More from the War On Christmas front…
Over in the threads of my Real War on Christmas post, North wondered about the “secular bugaboos that the WOC crusaders do battle against.” Who exactly are these lawsuit Grinches? It’s a good question.
If there’s one thing that risk management has taught me over the years, it’s that people will take offense and file indignant lawsuits for all kinds of reasons, many of them pretty silly if not outright ludicrous. Atheist activists are no exception to this rule, and so I am certainly willing to take on faith the claim that some or even many anti-Christmas observance lawsuits are a joke.
That being said…
The WOC brouhaha drives ratings for conservative and liberal media alike, and this creates a bit of a problem: there just aren’t that many outrageous successful Christmas lawsuits to sustain an annual outrage cottage industry. To solve this shortage issue, the conservative media will often simply manufacture the stories. Do a little bit or research on a WOC story these days, and more often than not you’ll find that the facts originally reported aren’t as outrageous as the current narrative suggests.
Take the case of South Carolina’s East Point Academy.
If you watch Fox News, listen to talk radio or read conservative blogs, chances are you’ve already heard the story: For three years, the public charter school has held a Christmas toy drive for impoverished children in third world countries. The toy drive is held in conjunction with Operation Christmas Child, a project run by the non-profit Samaritan’s Purse. Recently a group of “humanist” busybodies decided that because Christmas and Christians are eeevil, the children from East Point should be blocked from sending charity to destitute boys and girls who have nothing. And let’s face it, even if you believe in the separation of church and state, this feels like a pretty s**ty banner for humanists to rally around. Is Samaritan’s Purse a Christian ministry? Sure. Is Christmas a religious holiday? Kind of. Still, skewering a charity toy drive on that basis seems pretty despicable and self-absorbed.
So, score one for the WOC crowd getting it right — yes?
Well, not exactly, because it turns out there’s actually more to the story than what is being reported in the conservative media.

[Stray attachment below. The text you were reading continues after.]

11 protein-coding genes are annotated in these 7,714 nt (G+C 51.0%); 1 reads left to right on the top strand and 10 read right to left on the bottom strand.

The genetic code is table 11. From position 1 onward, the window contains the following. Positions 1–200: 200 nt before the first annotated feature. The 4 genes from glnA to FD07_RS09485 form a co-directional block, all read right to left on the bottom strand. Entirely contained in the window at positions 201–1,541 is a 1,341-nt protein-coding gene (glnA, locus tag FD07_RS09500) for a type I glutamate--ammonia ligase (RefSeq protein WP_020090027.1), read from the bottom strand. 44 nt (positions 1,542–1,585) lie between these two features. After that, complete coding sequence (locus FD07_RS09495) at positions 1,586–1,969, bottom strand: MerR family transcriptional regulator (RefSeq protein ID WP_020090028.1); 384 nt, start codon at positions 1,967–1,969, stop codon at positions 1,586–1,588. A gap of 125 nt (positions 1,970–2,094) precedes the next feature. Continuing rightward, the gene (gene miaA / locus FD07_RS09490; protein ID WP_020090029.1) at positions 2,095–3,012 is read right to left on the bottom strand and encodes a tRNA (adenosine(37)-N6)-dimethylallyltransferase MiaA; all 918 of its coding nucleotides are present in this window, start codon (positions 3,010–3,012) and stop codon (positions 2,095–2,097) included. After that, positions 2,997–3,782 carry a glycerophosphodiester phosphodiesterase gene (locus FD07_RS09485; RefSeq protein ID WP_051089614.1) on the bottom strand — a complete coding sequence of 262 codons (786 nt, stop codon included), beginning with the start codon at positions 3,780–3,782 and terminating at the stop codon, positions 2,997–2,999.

The story initially broke nationally when Fox News contributor Todd Starnes reported on it last month, and that alone should give you pause. I have a half-written post from this summer that I am going to finish someday, where I make the argument that Todd Starnes is the single worst pundit of all time. It isn’t that he’s conservative, or that he’s on Fox. It’s just that he’s a transcendently terrible excuse for a journalist. He gets almost nothing he reports on right; in fact it isn’t always clear that he doesn’t just make things up. (For example, his claim last February that Obama was set to “cleanse” the military of all Christians in the US military so that Obama could something something Mulsim something, or that New York public school curriculum now teaches girls how to lesbian role-play.)
You can read Starnes report on East Point Academy for Fox News here. No matter how carefully you read it, however, here’s what you won’t find: That part of what Samaritan’s Purse make the third world kids do in order to get their charity toys is sign a document pledging to renounce their current faith and declare themselves Christian.
This, of course, makes the case of East Point Academy’s victimhood a little trickier than advertised. Having kids from a public school gather toys and send them to third world countries for a quasi-religious holiday is one thing. Having those kids take part in a scheme to bribe boys and girls into renouncing their faith and convert to Christianity is another. Add to this the wrinkle that there are many existing charity toy drives that don’t ask poor children to convert out of their parents faith that East Point could partner with instead, and it makes their initial decision all that much more head-scratching. It is not without reason, I suspect, that Starnes, Glenn Beck, Megyn Kelly and others “reporting” on this story under the rubric of the WOC found it convenient to leave out this detail.
Those who want another example of how the conservative media machine manufactures WOC stories should read the Atlanta Journal-Constitution’s story on the Georgia elementary school that Fox, Beck, and others went after for supposedly “confiscating” teacher’s Christmas cards in jackboot fashion. Journalist Jim Galloway tells the story better than I can, so you should read his telling here. I don’t think I’m giving away anything by letting you know now that the whole thing was made up and then blown up by the ratings machine, but the story about how that rat went through the snake is fascinating.